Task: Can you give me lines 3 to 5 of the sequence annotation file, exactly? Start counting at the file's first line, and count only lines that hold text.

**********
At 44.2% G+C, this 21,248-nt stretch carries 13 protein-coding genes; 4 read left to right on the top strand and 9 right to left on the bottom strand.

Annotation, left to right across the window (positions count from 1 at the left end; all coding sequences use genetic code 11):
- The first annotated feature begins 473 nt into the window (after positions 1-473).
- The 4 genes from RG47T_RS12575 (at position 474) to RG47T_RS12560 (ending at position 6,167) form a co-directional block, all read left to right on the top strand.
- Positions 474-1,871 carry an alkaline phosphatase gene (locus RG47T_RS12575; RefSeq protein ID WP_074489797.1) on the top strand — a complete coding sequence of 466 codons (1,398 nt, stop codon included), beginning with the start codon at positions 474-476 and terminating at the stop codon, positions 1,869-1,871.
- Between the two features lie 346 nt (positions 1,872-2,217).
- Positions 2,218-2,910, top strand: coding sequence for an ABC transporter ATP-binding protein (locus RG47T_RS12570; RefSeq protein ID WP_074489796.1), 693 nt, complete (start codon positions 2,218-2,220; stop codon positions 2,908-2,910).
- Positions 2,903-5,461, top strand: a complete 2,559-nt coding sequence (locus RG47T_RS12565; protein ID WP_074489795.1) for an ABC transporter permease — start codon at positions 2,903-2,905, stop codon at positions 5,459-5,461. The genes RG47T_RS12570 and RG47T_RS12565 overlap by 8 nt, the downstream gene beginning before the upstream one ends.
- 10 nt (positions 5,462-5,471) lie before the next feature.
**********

- The first annotated feature begins 473 nt into the window (after positions 1-473).
- The 4 genes from RG47T_RS12575 (at position 474) to RG47T_RS12560 (ending at position 6,167) form a co-directional block, all read left to right on the top strand.
- Positions 474-1,871 carry an alkaline phosphatase gene (locus RG47T_RS12575; RefSeq protein ID WP_074489797.1) on the top strand — a complete coding sequence of 466 codons (1,398 nt, stop codon included), beginning with the start codon at positions 474-476 and terminating at the stop codon, positions 1,869-1,871.